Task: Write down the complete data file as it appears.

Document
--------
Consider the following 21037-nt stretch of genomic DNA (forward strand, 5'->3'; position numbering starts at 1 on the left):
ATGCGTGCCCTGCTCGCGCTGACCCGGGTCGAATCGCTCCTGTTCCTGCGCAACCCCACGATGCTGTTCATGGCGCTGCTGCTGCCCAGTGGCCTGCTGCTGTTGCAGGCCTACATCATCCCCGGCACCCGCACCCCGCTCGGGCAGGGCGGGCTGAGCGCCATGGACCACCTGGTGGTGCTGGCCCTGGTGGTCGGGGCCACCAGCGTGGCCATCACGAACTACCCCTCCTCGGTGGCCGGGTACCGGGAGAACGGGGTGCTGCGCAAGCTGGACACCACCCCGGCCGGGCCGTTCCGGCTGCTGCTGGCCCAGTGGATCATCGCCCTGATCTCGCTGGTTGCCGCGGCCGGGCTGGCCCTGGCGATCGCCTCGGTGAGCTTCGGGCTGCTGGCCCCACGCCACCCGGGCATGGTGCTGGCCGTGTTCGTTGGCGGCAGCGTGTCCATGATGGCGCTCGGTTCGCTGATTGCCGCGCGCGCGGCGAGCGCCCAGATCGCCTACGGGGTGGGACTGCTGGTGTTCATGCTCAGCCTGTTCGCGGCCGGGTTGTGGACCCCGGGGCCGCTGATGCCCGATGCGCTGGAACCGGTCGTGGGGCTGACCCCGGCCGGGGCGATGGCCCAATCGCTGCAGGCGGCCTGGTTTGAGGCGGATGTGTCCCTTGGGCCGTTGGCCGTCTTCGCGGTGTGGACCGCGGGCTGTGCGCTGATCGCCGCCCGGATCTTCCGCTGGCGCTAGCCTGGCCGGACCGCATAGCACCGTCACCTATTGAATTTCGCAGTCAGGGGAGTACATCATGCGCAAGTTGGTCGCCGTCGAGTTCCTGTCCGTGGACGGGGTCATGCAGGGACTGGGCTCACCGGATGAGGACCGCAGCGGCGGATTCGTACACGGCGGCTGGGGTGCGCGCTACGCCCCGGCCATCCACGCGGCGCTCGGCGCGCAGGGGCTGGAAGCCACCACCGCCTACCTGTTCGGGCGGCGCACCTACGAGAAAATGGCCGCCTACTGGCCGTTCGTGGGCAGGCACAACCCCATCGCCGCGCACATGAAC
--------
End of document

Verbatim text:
Consider the following 21037-nt stretch of genomic DNA (forward strand, 5'->3'; position numbering starts at 1 on the left):
ATGCGTGCCCTGCTCGCGCTGACCCGGGTCGAATCGCTCCTGTTCCTGCGCAACCCCACGATGCTGTTCATGGCGCTGCTGCTGCCCAGTGGCCTGCTGCTGTTGCAGGCCTACATCATCCCCGGCACCCGCACCCCGCTCGGGCAGGGCGGGCTGAGCGCCATGGACCACCTGGTGGTGCTGGCCCTGGTGGTCGGGGCCACCAGCGTGGCCATCACGAACTACCCCTCCTCGGTGGCCGGGTACCGGGAGAACGGGGTGCTGCGCAAGCTGGACACCACCCCGGCCGGGCCGTTCCGGCTGCTGCTGGCCCAGTGGATCATCGCCCTGATCTCGCTGGTTGCCGCGGCCGGGCTGGCCCTGGCGATCGCCTCGGTGAGCTTCGGGCTGCTGGCCCCACGCCACCCGGGCATGGTGCTGGCCGTGTTCGTTGGCGGCAGCGTGTCCATGATGGCGCTCGGTTCGCTGATTGCCGCGCGCGCGGCGAGCGCCCAGATCGCCTACGGGGTGGGACTGCTGGTGTTCATGCTCAGCCTGTTCGCGGCCGGGTTGTGGACCCCGGGGCCGCTGATGCCCGATGCGCTGGAACCGGTCGTGGGGCTGACCCCGGCCGGGGCGATGGCCCAATCGCTGCAGGCGGCCTGGTTTGAGGCGGATGTGTCCCTTGGGCCGTTGGCCGTCTTCGCGGTGTGGACCGCGGGCTGTGCGCTGATCGCCGCCCGGATCTTCCGCTGGCGCTAGCCTGGCCGGACCGCATAGCACCGTCACCTATTGAATTTCGCAGTCAGGGGAGTACATCATGCGCAAGTTGGTCGCCGTCGAGTTCCTGTCCGTGGACGGGGTCATGCAGGGACTGGGCTCACCGGATGAGGACCGCAGCGGCGGATTCGTACACGGCGGCTGGGGTGCGCGCTACGCCCCGGCCATCCACGCGGCGCTCGGCGCGCAGGGGCTGGAAGCCACCACCGCCTACCTGTTCGGGCGGCGCACCTACGAGAAAATGGCCGCCTACTGGCCGTTCGTGGGCAGGCACAACCCCATCGCCGCGCACATGAAC